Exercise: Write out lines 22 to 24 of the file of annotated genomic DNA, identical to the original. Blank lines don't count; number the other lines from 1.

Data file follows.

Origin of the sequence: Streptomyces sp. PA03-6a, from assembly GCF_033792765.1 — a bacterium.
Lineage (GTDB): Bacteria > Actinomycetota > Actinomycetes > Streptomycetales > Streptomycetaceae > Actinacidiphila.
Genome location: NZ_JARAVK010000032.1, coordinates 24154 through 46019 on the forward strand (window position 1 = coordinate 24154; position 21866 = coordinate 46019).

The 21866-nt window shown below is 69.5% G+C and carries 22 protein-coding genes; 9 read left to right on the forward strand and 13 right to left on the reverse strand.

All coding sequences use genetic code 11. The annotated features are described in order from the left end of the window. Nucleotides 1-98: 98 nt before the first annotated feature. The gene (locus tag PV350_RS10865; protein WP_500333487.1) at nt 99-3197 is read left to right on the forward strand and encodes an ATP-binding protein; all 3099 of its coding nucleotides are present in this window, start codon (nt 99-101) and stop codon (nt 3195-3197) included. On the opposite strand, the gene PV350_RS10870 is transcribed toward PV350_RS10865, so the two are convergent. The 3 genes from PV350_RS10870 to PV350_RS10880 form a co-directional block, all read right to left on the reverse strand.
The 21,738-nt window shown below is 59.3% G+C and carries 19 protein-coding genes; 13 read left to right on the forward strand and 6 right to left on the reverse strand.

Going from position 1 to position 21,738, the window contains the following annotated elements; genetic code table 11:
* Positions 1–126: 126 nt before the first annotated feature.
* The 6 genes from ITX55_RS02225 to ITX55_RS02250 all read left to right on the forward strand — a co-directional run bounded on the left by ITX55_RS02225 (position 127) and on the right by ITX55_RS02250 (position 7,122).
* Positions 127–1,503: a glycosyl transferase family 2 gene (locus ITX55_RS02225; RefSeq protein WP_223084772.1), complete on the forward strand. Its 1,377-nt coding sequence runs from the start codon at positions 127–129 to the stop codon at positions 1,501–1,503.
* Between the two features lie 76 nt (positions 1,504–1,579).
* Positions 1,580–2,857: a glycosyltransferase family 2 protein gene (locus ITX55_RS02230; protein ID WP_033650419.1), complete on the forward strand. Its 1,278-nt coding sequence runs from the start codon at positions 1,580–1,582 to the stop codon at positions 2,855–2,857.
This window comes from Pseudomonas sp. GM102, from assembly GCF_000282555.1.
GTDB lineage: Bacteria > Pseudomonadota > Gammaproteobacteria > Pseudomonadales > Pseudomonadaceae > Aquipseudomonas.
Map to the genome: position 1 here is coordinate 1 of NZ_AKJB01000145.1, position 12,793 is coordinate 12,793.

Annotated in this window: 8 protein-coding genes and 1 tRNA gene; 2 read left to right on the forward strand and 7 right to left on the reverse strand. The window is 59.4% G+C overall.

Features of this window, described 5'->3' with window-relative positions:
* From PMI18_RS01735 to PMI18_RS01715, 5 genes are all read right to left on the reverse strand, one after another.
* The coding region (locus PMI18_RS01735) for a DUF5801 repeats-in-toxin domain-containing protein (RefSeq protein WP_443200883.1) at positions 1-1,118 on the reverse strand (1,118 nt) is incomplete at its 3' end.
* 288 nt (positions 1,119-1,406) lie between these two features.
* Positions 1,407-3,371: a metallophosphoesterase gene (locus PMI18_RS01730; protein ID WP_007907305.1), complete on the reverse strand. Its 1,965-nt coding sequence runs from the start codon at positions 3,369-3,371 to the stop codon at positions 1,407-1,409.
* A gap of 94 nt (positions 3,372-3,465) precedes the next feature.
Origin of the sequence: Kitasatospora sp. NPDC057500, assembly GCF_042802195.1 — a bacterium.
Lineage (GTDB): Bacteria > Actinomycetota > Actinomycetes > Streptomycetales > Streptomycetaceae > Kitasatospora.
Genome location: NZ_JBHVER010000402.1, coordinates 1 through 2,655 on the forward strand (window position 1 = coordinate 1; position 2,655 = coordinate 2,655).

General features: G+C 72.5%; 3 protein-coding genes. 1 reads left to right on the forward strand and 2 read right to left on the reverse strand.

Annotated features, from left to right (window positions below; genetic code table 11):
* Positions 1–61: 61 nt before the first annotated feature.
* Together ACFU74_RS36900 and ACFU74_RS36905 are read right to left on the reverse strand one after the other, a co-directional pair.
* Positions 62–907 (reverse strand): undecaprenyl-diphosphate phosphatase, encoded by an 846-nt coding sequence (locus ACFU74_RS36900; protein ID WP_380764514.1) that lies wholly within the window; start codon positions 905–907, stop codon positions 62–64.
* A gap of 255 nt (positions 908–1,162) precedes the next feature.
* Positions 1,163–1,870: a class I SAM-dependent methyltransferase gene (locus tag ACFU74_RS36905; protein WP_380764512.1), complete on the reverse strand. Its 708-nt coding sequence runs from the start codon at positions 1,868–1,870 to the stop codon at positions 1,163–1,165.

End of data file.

* A gap of 94 nt (positions 3,372-3,465) precedes the next feature.
Origin of the sequence: Kitasatospora sp. NPDC057500, assembly GCF_042802195.1 — a bacterium.
Lineage (GTDB): Bacteria > Actinomycetota > Actinomycetes > Streptomycetales > Streptomycetaceae > Kitasatospora.